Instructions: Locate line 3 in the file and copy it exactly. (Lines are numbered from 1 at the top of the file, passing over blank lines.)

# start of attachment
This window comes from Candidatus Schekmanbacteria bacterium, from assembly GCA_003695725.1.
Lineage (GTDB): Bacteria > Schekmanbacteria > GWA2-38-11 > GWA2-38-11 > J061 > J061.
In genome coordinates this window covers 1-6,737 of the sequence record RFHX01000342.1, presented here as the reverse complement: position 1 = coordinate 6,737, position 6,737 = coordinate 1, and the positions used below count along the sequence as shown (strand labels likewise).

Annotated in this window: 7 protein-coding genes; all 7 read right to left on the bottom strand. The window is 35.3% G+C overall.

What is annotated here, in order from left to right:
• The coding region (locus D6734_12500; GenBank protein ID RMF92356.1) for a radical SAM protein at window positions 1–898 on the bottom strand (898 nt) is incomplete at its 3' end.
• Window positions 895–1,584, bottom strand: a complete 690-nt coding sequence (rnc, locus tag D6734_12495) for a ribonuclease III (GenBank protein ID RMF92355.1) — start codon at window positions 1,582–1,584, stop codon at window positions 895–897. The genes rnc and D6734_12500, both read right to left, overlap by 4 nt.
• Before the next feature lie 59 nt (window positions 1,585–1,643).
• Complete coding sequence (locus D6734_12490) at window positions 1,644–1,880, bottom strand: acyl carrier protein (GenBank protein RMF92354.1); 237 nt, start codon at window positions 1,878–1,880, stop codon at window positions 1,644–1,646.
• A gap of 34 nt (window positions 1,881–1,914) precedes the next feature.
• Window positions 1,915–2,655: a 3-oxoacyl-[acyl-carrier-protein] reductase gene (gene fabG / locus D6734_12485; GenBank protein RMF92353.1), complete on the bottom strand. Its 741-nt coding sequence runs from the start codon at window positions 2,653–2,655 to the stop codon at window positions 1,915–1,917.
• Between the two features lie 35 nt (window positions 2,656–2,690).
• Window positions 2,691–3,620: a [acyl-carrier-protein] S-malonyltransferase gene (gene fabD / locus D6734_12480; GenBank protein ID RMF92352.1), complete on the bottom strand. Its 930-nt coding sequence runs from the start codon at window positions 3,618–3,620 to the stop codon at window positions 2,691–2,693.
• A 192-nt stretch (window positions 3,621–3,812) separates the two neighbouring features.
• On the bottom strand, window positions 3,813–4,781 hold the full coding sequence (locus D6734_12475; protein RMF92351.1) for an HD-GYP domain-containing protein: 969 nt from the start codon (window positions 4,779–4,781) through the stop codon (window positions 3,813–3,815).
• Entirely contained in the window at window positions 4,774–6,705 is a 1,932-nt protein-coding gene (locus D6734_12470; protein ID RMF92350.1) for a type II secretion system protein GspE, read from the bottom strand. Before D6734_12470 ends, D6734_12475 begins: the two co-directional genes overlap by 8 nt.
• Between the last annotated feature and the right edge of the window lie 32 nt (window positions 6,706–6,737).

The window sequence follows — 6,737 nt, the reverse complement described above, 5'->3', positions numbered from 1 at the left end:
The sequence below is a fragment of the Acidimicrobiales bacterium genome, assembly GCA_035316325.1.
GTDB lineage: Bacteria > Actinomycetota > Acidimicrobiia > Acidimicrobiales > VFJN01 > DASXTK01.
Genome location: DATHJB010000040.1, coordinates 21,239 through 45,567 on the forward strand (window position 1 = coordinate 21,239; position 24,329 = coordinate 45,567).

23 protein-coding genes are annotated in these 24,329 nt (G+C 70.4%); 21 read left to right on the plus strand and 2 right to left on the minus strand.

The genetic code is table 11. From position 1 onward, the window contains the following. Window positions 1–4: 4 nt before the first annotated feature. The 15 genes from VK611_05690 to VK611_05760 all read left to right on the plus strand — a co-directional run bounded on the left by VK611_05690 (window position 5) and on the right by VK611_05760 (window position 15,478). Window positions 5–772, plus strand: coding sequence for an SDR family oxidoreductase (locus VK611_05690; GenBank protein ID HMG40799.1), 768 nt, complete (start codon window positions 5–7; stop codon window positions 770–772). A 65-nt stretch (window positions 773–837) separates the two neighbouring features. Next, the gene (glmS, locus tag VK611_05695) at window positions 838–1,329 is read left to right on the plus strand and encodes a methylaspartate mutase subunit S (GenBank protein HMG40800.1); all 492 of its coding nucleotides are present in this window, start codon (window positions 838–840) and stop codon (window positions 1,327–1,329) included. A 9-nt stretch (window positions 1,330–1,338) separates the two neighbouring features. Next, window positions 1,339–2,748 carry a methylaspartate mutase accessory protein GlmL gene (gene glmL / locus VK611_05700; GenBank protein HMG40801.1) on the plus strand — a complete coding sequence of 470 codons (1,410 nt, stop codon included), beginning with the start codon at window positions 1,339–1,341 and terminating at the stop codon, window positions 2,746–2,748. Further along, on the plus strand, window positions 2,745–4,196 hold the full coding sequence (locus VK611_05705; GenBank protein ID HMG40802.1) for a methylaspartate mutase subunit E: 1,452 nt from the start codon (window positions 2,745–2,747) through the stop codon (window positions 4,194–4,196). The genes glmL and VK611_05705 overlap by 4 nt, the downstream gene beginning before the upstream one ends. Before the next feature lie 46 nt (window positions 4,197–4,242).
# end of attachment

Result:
In genome coordinates this window covers 1-6,737 of the sequence record RFHX01000342.1, presented here as the reverse complement: position 1 = coordinate 6,737, position 6,737 = coordinate 1, and the positions used below count along the sequence as shown (strand labels likewise).